media have shown, may have been supported by North Korean
technology and technicians.
While this sort of negative exposure is not good for Pyongyang's
public image on the world stage, the destitute North Koreans are
likely willing to work with any number of state actors on nuclear
and ballistic missile matters if the price is right.
While not an avowed adversary of the United States, China is --
without question -- involved in an intense competition with America
for power and influence in the Asia-Pacific region and, with little
doubt, globally. Chinese great power ambitions are buttressed by a
robust military modernization effort, which has been growing at a
double-digit rate for over a decade now. Indeed, China now has the
world's third largest defense budget, according to the Pentagon,
growing at an average of 18 percent for the last two years alone.
Moreover, according to some security analysts, China has the most
active ballistic missile program in the world, most likely a
reflection of the unresolved situation surrounding the longstanding
political stand-off with China's cross-strait rival, Taiwan.
Since the end of the Chinese civil war in 1949, the PRC has
considered Taiwan to be a province of the People's Republic. While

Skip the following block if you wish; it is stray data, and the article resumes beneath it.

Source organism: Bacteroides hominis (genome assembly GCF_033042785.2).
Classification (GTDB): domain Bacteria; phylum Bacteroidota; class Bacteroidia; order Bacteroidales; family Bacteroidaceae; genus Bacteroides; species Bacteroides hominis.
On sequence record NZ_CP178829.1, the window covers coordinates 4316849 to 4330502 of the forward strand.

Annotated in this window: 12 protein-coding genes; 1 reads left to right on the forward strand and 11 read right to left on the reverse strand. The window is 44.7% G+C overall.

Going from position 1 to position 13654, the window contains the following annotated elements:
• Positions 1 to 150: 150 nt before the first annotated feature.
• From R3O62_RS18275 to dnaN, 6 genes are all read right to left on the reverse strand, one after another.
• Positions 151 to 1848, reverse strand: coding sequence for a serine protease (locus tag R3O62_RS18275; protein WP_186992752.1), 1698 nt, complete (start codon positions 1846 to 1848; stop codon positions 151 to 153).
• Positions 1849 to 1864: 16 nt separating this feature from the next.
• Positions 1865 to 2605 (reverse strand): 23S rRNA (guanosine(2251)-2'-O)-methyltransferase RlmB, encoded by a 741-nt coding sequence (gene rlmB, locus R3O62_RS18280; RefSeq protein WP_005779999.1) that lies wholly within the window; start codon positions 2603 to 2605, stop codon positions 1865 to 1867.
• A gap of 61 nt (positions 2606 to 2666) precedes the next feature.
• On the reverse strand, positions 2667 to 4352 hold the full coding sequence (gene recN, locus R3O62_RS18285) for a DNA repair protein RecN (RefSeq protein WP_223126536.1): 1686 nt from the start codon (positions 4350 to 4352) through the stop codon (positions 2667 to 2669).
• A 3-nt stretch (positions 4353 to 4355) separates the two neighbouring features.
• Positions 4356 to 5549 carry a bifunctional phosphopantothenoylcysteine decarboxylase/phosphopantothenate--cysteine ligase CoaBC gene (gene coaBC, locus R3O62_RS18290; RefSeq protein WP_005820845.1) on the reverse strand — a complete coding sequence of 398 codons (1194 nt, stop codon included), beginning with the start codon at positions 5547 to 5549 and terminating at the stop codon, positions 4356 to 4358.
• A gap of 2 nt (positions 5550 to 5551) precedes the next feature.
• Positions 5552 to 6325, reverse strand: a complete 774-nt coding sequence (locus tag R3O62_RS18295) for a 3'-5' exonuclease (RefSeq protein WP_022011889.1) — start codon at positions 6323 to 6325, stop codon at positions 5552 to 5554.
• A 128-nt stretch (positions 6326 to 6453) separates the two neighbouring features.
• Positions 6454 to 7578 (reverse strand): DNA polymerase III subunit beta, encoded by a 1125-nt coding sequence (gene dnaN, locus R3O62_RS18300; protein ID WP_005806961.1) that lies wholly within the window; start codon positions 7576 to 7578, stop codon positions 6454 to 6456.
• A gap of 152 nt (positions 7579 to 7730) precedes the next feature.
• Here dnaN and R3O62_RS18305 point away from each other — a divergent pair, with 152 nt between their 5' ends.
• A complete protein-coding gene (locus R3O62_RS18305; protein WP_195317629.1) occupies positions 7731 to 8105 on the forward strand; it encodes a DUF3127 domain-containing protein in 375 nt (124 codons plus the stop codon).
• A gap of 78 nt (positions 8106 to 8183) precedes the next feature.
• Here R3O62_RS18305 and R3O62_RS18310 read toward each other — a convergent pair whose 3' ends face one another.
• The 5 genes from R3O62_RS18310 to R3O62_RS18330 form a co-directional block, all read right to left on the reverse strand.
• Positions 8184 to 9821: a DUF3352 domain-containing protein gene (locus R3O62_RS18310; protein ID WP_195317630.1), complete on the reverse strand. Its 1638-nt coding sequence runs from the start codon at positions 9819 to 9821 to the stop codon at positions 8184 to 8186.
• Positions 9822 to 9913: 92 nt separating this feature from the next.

progress on any form of political reconciliation has been lacking,
China has not renounced the use of force in resolving Taiwan's
political future. And while the United States does not have a legal
obligation to defend Taiwan, under the 1979 Taiwan Relations Act,
aggression against the island would be considered a serious threat
to American interests as well as a violation of longstanding U.S.
policy of promoting a peaceful, mutually agreeable resolution of
the issue. Consequently, if the PRC were to move against Taiwan
with force, it is widely believed in Washington policy circles that
the United States would militarily oppose such a move, bringing
U.S. and Chinese forces into direct military contact in the Western
To deter Taiwanese movement toward independence or other acts
China considers "hostile," the PRC has deployed vast numbers of
df-11/15 (css-6/7) short-range ballistic missiles along the coast
opposite Taiwan; Pentagon estimates run in the range of 1,000 to